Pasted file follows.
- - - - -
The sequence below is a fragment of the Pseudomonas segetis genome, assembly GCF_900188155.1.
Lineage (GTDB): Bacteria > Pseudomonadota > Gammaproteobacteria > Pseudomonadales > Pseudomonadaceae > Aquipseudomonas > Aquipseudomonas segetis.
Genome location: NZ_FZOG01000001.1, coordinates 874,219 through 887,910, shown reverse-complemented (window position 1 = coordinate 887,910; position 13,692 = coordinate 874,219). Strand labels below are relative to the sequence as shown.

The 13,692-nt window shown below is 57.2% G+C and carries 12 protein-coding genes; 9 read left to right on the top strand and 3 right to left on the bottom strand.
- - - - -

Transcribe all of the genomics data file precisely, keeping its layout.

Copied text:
The sequence below is a fragment of the Pseudomonas segetis genome, assembly GCF_900188155.1.
Lineage (GTDB): Bacteria > Pseudomonadota > Gammaproteobacteria > Pseudomonadales > Pseudomonadaceae > Aquipseudomonas > Aquipseudomonas segetis.
Genome location: NZ_FZOG01000001.1, coordinates 874,219 through 887,910, shown reverse-complemented (window position 1 = coordinate 887,910; position 13,692 = coordinate 874,219). Strand labels below are relative to the sequence as shown.

The 13,692-nt window shown below is 57.2% G+C and carries 12 protein-coding genes; 9 read left to right on the top strand and 3 right to left on the bottom strand.